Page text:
Criminal Trial Court of
STATE OF MASSACHUSETTS,
MEMORANDUM IN SUPPORT OF DEFENDANT
ESTRADA’S MOTION TO SUPRESS
Defendant Cruz Estrada submits this memorandum of law in support of defendant’s motion to suppress the evidence seized from the defendant’s purse and to suppress the evidence collected from the audio recording of Cruz Estrada’s conversation with Luis Briones.
Was Cruz Estrada’s Fourth Amendment right against unreasonable search and seizure violated when Officer Green grabbed Cruz Estrada’s purse from her shoulder and searched it without her consent, and can the evidence found in Cruz Estrada’s purse be suppressed due to the search being impermissible? 2.
Did the impermissible search of Cruz Estrada’s purse cause her to make incriminating statements during her recorded conversation with Luis Briones in the back of the officer’s patrol car and can this tape recorded conversation be suppressed on these grounds?
Cruz Estrada (hereon known as Estrada) was riding with her friend, Luis Briones (hereon known as Briones), when Briones' car was pulled over by Officer Green. They were traveling south on I-95 toward Miami to visit friends. Officer Green said he had stopped the car because they were speeding.
Officer Green stood at the window on the driver's side and asked for Briones' license and car registration. While Briones searched his wallet for the documents, Officer Green noticed a glass vial containing small kernels of an off-white substance in Briones’ lap. Believing the vial to contain crack cocaine, the officer announced that he was seizing it. He asked Briones and Estrada to exit the car and asked Briones for his wallet.
Estrada got out of the car with her purse strap slung over her shoulder. Officer Green approached her and said, "You don't mind if I search this, do you?" Without giving her time to respond, Officer Green grabbed her purse and began to search it. Inside her purse, he found a brown paper envelope. Estrada claimed that someone had given it to her to give to a friend in Miami.
Still holding Estrada’s purse and Briones’ wallet, the officer asked them to wait in the patrol car while he searched Briones’ car. Estrada and Briones nervously waited in the back seat of the patrol car. Estrada admitted to Briones that the envelope was hers and that it contained illegal drugs.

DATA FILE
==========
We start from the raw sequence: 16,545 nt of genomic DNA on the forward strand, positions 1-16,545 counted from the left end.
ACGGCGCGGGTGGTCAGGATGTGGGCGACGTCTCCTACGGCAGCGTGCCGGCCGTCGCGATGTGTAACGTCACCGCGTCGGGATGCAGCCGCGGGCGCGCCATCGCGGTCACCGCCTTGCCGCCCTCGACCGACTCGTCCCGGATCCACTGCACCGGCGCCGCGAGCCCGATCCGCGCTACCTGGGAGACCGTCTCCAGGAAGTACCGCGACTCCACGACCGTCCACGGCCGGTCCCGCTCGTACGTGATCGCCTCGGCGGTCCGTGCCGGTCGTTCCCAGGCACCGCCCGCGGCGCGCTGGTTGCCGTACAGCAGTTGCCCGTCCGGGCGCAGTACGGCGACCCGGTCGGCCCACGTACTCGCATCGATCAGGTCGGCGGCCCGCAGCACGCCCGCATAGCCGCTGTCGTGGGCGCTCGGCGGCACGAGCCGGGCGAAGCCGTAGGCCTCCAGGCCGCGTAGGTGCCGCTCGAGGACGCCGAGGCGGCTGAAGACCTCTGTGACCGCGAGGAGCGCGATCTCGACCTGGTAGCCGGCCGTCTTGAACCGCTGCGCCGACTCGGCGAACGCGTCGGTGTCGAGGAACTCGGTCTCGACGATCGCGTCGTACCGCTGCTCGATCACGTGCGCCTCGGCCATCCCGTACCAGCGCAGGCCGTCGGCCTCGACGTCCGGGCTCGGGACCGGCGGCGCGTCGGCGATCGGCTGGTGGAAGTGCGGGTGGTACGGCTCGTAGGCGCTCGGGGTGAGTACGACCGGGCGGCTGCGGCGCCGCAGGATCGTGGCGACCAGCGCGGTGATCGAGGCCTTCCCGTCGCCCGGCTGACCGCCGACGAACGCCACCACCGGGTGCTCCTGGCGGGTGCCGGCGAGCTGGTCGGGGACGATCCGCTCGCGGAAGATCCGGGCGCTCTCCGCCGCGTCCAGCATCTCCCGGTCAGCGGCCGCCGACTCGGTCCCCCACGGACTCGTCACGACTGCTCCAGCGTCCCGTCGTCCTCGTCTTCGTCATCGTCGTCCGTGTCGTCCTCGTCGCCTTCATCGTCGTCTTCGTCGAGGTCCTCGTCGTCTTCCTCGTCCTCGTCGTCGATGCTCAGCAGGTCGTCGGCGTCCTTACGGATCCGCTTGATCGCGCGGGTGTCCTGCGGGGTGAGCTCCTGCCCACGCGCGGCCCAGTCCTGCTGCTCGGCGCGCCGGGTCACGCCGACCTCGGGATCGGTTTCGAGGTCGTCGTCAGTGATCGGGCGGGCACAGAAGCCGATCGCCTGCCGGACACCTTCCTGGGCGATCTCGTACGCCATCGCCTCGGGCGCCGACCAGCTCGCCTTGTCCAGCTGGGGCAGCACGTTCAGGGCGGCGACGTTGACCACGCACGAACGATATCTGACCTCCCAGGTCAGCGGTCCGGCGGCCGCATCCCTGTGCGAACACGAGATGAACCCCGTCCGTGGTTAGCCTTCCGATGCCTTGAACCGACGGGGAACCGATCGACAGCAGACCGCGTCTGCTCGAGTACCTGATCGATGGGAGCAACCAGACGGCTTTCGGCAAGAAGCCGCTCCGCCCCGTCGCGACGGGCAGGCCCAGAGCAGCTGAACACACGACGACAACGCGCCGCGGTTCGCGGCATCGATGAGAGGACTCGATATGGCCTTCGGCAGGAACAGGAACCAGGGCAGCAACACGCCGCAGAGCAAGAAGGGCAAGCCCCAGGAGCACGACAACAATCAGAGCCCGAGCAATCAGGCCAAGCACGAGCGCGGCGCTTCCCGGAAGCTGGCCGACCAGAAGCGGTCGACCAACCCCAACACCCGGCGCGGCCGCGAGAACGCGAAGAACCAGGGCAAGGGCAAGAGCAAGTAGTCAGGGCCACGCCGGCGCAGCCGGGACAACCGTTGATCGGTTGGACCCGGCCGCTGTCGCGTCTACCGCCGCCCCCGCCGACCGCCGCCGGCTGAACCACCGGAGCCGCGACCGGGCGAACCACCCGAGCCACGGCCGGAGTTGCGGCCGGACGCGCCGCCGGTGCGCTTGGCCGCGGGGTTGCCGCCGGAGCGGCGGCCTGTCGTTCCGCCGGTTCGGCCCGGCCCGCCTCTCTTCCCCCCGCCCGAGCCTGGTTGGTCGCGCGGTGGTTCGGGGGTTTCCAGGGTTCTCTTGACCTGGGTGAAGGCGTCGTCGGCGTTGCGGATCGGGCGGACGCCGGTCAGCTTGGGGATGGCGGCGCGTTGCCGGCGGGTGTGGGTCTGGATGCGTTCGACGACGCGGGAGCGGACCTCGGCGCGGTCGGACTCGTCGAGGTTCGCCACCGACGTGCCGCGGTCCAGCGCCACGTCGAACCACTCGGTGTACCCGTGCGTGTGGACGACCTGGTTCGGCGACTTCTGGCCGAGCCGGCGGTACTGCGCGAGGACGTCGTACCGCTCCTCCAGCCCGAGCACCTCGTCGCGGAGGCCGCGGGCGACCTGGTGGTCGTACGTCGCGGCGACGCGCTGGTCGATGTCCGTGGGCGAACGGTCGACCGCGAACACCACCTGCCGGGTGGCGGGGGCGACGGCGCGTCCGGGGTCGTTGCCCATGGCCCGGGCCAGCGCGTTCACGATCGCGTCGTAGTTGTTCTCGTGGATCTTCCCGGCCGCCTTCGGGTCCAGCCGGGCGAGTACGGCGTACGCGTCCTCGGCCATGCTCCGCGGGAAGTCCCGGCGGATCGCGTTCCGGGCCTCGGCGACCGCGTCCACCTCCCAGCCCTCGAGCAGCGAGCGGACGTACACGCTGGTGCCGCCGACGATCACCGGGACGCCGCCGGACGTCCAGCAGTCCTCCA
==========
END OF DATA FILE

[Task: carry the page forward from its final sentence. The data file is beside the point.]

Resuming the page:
After she and Briones were arrested, she discovered that the police officer had tape-recorded their conversation in the back of the patrol car. Briones told her that the reason the officer gave for stopping them must have been a pretext because, at the most, he was driving five miles over the speed limit. He said he suspected that he had been stopped for what is jokingly referred to as the offense of DWH or 'Driving While Hispanic'.
THE COURT SHOULD SUPRESS THE EVIDENCE FOUND WITHIN ESTRADA’S PURSE ON THE GROUNDS THAT THE SEARCH OF HER PURSE VIOLATED HER FOURTH AMENDMENT RIGHT AGAINST UNREASONABLE SEARCH AND SEIZURE, AND ANY EVIDENCE FOUND WITH IT BE SUPRESSED AS FRUIT OF THE POISONOUS TREE.
The Fourth Amendment guarantees the right of the people “to be secure in their persons, houses, papers, and effects against unreasonable searches and seizures and allows a search warrant to be issued only upon probable cause.” U.S.C.S. Const. Amend. 4 (2005). Throughout the years these rights have been guarded with the utmost care, regard and consideration because these rights allow people, like Cruz Estrada, to live their lives without fear of intrusion or invasion of privacy by the government: Commonwealth V. Gonsalves, 429 Mass. 658 (1999), Commonwealth v. Torres, 433 Mass. 669 (2001), Commonwealth v. Rostad, 410 Mass. 618, 622 (1991). Justice Ireland noted in his concurring opinion in Commonwealth v. Gonsalves that...
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